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Trainwreck moment Treasurer insists Australians WILL get a $275 discount on their power bills – before he frantically backtracks and blames his big EARS for Budget gaffe as electricity bills soar by 56%

  • Labor is under relentless attack over its election claim of cheaper power bills
  • Ukraine invasion will instead force up prices 56 per cent over next two years
  • Treasurer Jim Chalmers wrongly said the Budget instead stated a $275 fall
  • He fessed up to mishearing a question after his Press Club speech 

Treasurer Jim Chalmers has made a joke about his huge ears to deflect a live TV gaffe about rising power prices in the Budget.

During the election campaign, Labor said 97 times that it would reduce household power bills by $275 by switching to ‘cheaper’ greener energy.

However, power prices have skyrocketed since the Russian invasion of Ukraine weeks before the May 21 poll. 

Dr Chalmers’ Budget predicted prices would rise 56 per cent over the next two years – 30 per cent this financial year and 30 per cent in 2023-24.

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But the treasurer was blunt when asked about the $275 promise during a live appearance in front of the National Press Club on Wednesday.

Nine Network political editor Charles Croucher asked: ‘There’s probably a one word answer to this question… should Australians still expect that $275 off their power bills, particularly off pre-election prices?’

Dr Chalmers replied: ‘Yep. It’s in the Budget’. 

The opposition relentlessly has hammered the point since Parliament resumed, and continued during Question Time on Wednesday.

Energy spokesman Angus Taylor asked: ‘A short time ago, the Treasurer was asked whether Australians can expect $275 of their power bills, he said, “yep, it’s in the Budget”. 

‘What page refers to a reduction of $275?’ 

Dr Chalmers was forced to admit he ‘misheard the question’ following his speech to the National Press Club just an hour earlier.

The treasurer looked to the House of Representatives press gallery to address the journalist who asked him the question and apologise for his stuff-up.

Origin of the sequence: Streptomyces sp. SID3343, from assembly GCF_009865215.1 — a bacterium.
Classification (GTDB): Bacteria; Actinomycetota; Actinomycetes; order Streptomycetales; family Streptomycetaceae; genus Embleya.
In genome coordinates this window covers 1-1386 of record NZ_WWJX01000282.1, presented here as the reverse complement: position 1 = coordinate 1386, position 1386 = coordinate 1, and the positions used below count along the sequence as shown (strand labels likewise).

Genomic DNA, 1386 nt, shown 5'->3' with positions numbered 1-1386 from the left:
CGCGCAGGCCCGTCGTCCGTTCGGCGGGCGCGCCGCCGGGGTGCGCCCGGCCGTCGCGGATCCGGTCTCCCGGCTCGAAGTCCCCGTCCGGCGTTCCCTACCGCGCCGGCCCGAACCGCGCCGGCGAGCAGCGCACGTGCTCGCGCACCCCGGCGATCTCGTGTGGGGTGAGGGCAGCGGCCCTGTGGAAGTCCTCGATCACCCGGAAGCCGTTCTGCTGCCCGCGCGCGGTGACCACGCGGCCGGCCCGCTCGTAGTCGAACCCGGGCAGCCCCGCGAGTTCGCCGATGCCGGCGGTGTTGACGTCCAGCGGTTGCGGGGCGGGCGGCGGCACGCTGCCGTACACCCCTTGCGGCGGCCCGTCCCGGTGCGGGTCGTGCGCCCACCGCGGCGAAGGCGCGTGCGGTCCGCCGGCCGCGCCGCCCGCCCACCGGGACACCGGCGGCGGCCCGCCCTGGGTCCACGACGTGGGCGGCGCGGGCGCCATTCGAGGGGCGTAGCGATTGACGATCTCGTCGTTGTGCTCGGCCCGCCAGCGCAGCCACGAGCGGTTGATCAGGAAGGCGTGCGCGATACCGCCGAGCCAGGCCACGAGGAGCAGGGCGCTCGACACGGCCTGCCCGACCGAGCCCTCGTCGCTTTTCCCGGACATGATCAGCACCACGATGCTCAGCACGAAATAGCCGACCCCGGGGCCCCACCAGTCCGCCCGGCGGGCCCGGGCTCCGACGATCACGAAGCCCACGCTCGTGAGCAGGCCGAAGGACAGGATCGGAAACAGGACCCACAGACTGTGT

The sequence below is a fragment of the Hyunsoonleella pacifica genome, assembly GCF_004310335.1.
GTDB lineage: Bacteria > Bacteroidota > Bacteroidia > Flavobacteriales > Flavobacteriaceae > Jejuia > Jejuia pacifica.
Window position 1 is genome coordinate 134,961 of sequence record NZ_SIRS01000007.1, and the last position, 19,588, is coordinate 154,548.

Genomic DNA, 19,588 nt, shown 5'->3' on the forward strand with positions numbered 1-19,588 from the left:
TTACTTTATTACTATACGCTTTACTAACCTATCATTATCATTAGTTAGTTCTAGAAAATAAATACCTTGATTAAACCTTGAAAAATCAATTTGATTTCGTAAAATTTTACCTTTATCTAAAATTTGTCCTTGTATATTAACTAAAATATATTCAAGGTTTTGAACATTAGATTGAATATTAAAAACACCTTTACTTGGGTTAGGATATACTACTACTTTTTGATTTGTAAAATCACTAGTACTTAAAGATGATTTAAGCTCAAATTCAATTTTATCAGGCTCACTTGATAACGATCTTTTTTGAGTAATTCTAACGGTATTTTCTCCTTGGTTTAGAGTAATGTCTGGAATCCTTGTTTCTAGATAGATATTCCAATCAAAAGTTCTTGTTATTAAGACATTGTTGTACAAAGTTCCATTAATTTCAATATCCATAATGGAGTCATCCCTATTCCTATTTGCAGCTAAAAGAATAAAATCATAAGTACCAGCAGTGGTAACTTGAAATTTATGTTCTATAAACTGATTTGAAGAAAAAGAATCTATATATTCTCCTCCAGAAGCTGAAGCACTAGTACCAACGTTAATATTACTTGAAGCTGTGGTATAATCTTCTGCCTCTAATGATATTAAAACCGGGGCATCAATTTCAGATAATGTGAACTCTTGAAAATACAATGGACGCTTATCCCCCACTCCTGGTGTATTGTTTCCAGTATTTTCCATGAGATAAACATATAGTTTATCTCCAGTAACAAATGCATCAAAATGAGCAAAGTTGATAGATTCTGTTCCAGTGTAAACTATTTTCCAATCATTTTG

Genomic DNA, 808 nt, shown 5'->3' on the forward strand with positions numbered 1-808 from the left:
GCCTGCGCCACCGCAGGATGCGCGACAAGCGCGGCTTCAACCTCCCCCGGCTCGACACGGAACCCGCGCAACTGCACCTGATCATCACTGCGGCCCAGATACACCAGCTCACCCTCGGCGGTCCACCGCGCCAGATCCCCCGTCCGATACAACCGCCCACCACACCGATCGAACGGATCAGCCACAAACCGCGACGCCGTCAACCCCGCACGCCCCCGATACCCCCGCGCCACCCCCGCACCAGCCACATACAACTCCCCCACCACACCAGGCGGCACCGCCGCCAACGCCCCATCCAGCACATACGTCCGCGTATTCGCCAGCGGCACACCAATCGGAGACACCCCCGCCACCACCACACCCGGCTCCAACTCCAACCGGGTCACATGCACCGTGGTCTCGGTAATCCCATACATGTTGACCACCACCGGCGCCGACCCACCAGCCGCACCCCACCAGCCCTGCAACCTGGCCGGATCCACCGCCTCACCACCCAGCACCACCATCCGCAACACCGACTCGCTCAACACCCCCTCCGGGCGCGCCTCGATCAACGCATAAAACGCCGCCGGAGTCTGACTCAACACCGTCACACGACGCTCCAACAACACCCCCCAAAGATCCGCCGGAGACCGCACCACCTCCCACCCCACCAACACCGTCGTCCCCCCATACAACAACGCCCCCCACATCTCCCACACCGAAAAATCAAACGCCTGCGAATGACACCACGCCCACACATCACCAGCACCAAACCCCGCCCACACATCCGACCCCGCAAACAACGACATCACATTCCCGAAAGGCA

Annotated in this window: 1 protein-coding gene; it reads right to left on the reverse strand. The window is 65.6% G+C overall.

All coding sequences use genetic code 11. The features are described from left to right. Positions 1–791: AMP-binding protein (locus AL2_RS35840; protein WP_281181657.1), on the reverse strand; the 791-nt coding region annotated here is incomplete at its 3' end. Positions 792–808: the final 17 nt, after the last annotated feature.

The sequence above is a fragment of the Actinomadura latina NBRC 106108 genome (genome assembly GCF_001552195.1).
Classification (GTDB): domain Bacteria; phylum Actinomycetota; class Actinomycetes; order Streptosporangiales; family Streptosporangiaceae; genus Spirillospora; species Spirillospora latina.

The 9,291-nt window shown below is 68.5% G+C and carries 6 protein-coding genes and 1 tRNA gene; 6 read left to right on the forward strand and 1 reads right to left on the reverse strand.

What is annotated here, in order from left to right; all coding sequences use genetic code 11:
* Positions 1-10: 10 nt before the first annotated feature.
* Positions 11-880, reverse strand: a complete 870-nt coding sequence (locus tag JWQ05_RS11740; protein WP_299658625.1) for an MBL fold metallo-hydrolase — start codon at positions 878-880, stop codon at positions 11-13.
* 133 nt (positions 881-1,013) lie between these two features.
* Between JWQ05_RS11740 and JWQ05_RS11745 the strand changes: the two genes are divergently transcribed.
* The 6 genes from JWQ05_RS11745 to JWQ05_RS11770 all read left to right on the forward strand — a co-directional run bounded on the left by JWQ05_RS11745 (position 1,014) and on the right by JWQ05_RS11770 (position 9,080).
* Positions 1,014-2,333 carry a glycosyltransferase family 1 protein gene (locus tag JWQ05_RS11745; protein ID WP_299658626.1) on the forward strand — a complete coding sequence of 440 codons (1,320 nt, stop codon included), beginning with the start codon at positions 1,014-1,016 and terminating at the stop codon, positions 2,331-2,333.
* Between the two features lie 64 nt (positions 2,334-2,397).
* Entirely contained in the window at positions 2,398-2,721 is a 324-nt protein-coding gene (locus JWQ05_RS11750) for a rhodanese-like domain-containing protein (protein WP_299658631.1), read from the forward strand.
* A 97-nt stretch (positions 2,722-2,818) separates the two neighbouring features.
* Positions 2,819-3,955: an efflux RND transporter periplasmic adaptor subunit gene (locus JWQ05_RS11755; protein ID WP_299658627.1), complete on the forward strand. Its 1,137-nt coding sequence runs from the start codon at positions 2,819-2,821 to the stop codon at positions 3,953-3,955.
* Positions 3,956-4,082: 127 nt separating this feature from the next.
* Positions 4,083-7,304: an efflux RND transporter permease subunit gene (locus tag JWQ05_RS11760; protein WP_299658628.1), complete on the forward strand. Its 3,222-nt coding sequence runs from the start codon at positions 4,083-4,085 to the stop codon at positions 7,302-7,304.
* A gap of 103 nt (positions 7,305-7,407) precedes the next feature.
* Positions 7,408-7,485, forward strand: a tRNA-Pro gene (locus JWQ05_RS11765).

‘I thought you were asking me a different question, I misheard it and I answered a different question,’ he said.

Treasurer Jim Chalmers was asked if the $275 power bill saving Labor promised during the election would still be possible, and replied 'yep, it's in the Budget', when the opposite was true

Treasurer Jim Chalmers was asked if the $275 power bill saving Labor promised during the election would still be possible, and replied ‘yep, it’s in the Budget’, when the opposite was true

Dr Chalmers repeated his claim of mishearing the question when pressed again by the opposition, using a joke about his ears to fend off the criticism.

‘Mr Speaker, I do confess that when you have ears as big as mine and you say that you misheard something, I know that people might doubt that – but it’s the truth,’ he said. 

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‘Now, that I have fessed up, to mishearing a question at the National Press Club, it’s time for you to fess up in your role in energy policy chaos.’

The treasurer was referring to the Morrison Government, and Mr Taylor in particular, not revealing forecasts back in March that power prices would rise.

In his explanation of his gaffe, Dr Chalmers laid into Mr Taylor for his role in the not revealing the prediction.

Mr Chalmers was pulled up on it during Question Time an hour later and fessed up to mishearing the question and answering something else

Mr Chalmers was pulled up on it during Question Time an hour later and fessed up to mishearing the question and answering something else

‘This is the guy that gave us the wasted decade of missed opportunities with electricity market chaos and now that we’ve got this war in Ukraine,’ he said.

‘Our energy markets are more vulnerable than they should be because of the rank and competence of the shadow treasurer.’

In his second attempt at explaining his gaffe, Dr Chalmers insisted power bills would in the longer term be cheaper by switching to green energy.

‘Second of all, there’s a war in Europe which is causing havoc in energy markets and pushing up electricity prices and, thirdly, the energy policy chaos brought to us by the dregs of the former government over there have made things harder rather than easier for us to deal with it,’ he continued.

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